The beyond-catchy score by Charles Strouse (music) and Martin Charnin (lyrics) literally teems with numbers that fall into the “earworm” category (songs that grab you and won’t let go)—take it from someone who arrived at the theater with a steady loop of “Tomorrow” playing in my head. And get ready to hum a few other songs before Annie ends—like the Hannigan and cohorts showstopper “Easy Street,” Warbucks and company’s love song to Manhattan, “N.Y.C.,” and the fabulous “You’re Never Fully Dressed Without a Smile,” sung first on Bert Healy’s glitzy “Oxydent Hour of Smiles” radio show and later as a parody by the kids in the orphanage.
And while it goes without saying that a “happily ever after” rocks the musical’s grand finale, it’s Finneran as the chronically tipsy, orphan-exploiting Hannigan who dominates comedic-wise whenever she hits the stage, from her flawless timing to her slightly unorthodox approach to the role, which is traditionally performed with a sense of resignation on the part of Hannigan.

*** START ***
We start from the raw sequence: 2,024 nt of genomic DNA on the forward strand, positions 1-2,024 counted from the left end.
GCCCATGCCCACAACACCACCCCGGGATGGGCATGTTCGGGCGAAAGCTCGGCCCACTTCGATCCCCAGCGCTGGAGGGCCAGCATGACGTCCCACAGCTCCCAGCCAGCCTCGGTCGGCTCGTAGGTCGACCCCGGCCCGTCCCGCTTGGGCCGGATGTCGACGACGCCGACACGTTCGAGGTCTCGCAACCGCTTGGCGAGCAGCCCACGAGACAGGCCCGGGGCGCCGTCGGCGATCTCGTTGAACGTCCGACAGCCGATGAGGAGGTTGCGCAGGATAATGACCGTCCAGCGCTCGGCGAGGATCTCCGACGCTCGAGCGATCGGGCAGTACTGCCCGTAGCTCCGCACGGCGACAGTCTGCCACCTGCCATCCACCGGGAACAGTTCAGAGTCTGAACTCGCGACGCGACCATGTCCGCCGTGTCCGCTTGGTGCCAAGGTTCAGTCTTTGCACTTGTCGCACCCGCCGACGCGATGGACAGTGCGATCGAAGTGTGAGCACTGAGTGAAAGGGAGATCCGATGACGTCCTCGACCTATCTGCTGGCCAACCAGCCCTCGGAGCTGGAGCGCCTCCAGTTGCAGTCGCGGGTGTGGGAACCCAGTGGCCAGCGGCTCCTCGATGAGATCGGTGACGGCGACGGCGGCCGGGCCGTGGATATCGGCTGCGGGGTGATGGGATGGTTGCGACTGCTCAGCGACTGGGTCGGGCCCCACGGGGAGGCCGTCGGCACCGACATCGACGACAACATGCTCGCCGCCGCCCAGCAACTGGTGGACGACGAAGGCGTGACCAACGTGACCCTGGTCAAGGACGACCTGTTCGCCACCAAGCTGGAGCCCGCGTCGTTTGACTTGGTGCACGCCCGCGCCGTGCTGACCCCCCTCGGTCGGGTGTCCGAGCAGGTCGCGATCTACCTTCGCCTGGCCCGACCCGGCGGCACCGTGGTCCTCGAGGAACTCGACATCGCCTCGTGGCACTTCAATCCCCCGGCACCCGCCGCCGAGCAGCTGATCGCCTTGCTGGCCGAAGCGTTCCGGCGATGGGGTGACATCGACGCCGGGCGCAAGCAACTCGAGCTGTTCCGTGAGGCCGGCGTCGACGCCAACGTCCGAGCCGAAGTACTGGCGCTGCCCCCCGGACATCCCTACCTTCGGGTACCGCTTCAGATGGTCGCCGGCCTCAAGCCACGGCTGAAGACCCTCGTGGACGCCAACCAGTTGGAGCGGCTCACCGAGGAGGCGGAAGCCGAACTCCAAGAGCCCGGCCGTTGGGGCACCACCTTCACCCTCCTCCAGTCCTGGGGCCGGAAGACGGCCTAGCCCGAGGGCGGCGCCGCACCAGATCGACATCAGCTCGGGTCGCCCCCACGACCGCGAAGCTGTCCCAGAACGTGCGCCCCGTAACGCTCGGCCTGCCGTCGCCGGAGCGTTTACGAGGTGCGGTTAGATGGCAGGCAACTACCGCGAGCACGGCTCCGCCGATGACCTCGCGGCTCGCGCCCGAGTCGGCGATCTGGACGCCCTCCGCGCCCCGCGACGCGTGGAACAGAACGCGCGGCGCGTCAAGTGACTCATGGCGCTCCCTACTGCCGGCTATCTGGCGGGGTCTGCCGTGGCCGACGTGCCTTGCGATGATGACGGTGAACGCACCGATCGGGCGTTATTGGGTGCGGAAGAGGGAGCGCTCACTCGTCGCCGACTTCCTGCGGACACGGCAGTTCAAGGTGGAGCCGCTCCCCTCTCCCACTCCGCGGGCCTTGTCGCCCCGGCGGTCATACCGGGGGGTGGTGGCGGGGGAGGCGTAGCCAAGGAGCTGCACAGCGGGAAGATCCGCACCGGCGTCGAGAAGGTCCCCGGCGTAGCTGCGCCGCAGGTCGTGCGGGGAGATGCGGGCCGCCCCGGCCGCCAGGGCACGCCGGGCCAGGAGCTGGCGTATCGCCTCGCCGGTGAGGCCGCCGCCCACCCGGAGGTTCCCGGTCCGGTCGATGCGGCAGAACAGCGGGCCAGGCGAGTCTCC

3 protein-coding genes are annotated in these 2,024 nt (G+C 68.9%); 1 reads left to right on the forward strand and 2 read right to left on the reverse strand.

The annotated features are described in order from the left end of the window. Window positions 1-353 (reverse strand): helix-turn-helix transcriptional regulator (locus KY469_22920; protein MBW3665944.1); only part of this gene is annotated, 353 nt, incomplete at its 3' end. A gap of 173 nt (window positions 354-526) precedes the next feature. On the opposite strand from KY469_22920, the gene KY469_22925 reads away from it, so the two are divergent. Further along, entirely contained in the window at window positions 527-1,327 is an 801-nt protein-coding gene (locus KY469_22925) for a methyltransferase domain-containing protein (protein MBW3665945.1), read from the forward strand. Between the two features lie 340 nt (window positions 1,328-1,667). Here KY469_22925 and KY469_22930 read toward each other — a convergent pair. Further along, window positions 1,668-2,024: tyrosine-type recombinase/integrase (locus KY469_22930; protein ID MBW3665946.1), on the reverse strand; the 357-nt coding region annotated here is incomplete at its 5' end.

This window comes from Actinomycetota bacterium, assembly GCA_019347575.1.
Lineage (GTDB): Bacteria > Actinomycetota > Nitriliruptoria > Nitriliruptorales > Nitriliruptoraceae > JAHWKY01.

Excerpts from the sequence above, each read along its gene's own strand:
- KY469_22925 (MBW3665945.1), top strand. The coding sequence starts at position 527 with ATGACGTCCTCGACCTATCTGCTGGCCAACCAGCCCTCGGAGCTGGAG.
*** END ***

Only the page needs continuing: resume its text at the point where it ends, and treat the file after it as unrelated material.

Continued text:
“Rather than playing it like she’s doomed to be at the orphanage for the rest of her life, I see her as having one foot out the door,” Finneran says. “A woman who sees herself a movie star who hasn’t been discovered yet… an aging flapper or burlesque dancer who still hopes for a relationship.”
Yet, as the loving mother of two very young boys in real life—22-month-old Ty and 7-month-old Wes—she admits to initially being cloudy on the whole being-cruel-to-kids concept. “When I started working on the role I was seven weeks post-partum, and whenever the orphans sang I melted,” Finneran recalls. “But I got over it. It’s not hard to play mean when they know we’re all acting and pretending.”
As a result, she has no qualms about pulling out all the stops when performing her solo, “Little Girls”—an exasperated catharsis of a number that includes the lyrics: